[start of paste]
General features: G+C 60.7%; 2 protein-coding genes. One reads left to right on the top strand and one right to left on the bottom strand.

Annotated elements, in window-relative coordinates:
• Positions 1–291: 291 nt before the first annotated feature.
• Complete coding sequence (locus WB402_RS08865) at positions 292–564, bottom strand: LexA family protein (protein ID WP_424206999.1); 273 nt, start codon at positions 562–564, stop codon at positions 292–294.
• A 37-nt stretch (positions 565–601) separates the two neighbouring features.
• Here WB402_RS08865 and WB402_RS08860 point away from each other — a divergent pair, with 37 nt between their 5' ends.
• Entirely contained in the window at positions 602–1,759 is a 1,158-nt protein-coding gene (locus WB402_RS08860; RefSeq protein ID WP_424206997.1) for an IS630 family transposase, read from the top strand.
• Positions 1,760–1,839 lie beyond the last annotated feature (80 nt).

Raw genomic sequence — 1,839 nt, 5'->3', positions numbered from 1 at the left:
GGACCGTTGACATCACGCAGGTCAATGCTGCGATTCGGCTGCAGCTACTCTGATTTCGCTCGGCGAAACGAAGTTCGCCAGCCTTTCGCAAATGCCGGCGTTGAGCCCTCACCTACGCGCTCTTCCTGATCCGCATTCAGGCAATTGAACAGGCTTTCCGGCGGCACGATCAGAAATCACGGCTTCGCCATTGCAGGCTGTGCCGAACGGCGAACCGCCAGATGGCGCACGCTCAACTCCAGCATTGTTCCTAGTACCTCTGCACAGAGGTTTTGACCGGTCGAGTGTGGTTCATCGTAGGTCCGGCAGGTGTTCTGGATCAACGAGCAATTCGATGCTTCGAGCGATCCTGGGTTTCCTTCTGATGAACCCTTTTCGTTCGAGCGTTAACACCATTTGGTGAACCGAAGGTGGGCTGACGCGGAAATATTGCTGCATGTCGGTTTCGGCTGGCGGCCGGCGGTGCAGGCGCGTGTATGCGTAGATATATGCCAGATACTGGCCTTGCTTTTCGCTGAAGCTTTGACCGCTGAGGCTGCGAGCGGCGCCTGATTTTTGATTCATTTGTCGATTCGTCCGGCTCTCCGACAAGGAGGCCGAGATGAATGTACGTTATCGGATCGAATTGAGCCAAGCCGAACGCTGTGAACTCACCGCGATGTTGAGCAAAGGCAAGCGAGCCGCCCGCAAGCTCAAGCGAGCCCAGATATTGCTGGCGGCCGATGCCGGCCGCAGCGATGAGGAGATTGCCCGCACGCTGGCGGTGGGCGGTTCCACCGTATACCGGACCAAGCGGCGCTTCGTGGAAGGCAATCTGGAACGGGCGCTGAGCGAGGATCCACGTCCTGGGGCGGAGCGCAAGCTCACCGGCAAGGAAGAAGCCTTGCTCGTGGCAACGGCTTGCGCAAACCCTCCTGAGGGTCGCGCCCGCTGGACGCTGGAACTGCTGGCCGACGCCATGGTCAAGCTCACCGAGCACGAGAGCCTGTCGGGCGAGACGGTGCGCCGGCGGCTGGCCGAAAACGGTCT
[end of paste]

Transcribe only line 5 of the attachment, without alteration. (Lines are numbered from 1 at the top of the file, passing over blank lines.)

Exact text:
• A 37-nt stretch (positions 565–601) separates the two neighbouring features.